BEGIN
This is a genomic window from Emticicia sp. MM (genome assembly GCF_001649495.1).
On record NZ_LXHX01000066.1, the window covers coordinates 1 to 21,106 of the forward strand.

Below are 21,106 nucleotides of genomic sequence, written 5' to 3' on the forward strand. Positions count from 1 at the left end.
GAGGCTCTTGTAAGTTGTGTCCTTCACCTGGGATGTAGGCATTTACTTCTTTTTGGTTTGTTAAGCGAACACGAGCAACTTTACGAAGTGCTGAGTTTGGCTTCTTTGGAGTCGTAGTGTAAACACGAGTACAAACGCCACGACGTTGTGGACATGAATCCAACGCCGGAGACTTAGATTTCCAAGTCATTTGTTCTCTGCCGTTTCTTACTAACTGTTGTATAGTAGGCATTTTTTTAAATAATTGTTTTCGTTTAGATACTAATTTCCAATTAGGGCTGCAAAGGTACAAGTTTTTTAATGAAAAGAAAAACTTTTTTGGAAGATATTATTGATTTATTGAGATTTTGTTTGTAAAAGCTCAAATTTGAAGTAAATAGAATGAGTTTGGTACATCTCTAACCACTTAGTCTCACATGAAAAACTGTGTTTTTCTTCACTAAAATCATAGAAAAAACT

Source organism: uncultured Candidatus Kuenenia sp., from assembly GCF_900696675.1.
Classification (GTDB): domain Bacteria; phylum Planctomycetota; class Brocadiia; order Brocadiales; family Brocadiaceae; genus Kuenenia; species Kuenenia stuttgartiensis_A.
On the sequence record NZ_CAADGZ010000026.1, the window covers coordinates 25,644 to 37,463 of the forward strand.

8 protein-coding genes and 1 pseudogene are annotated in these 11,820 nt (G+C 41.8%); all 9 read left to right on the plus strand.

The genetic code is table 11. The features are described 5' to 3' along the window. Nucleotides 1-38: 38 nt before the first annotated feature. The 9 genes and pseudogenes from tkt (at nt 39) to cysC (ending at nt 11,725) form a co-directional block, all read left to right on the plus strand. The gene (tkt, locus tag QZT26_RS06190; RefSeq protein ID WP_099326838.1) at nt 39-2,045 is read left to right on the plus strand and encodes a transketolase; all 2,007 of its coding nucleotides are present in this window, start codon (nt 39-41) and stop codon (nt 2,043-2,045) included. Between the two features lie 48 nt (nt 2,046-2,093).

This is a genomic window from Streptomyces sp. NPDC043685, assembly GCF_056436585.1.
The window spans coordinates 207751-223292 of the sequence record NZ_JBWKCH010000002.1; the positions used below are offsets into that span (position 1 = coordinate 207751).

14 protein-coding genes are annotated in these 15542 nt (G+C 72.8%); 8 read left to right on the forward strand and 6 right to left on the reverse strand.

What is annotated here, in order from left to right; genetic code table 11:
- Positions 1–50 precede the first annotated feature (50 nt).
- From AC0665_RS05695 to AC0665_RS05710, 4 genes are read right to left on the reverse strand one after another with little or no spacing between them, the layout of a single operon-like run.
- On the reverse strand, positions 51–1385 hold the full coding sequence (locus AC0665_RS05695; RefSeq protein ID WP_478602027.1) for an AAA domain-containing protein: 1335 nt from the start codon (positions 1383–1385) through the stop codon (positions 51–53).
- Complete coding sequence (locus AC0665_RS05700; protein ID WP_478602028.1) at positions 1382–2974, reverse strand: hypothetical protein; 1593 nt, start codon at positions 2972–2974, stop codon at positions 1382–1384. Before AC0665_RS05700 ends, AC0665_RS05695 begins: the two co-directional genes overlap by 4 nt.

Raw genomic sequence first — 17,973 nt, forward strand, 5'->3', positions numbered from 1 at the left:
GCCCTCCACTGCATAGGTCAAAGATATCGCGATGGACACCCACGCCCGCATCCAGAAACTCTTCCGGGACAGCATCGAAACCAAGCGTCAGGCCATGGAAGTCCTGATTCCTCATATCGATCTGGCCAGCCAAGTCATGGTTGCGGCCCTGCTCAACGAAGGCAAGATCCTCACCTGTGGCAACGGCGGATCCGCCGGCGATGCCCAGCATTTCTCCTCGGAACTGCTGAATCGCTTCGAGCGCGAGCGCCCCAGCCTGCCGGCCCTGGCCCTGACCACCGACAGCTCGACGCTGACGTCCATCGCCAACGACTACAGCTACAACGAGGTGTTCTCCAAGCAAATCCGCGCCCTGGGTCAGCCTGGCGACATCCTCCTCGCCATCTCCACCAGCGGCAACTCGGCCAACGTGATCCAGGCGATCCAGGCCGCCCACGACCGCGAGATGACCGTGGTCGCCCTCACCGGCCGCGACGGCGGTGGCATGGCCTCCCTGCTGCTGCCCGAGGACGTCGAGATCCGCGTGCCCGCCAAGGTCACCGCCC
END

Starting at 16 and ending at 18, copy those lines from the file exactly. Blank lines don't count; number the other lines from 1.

- On the reverse strand, positions 51–1385 hold the full coding sequence (locus AC0665_RS05695; RefSeq protein ID WP_478602027.1) for an AAA domain-containing protein: 1335 nt from the start codon (positions 1383–1385) through the stop codon (positions 51–53).
- Complete coding sequence (locus AC0665_RS05700; protein ID WP_478602028.1) at positions 1382–2974, reverse strand: hypothetical protein; 1593 nt, start codon at positions 2972–2974, stop codon at positions 1382–1384. Before AC0665_RS05700 ends, AC0665_RS05695 begins: the two co-directional genes overlap by 4 nt.

Raw genomic sequence first — 17,973 nt, forward strand, 5'->3', positions numbered from 1 at the left: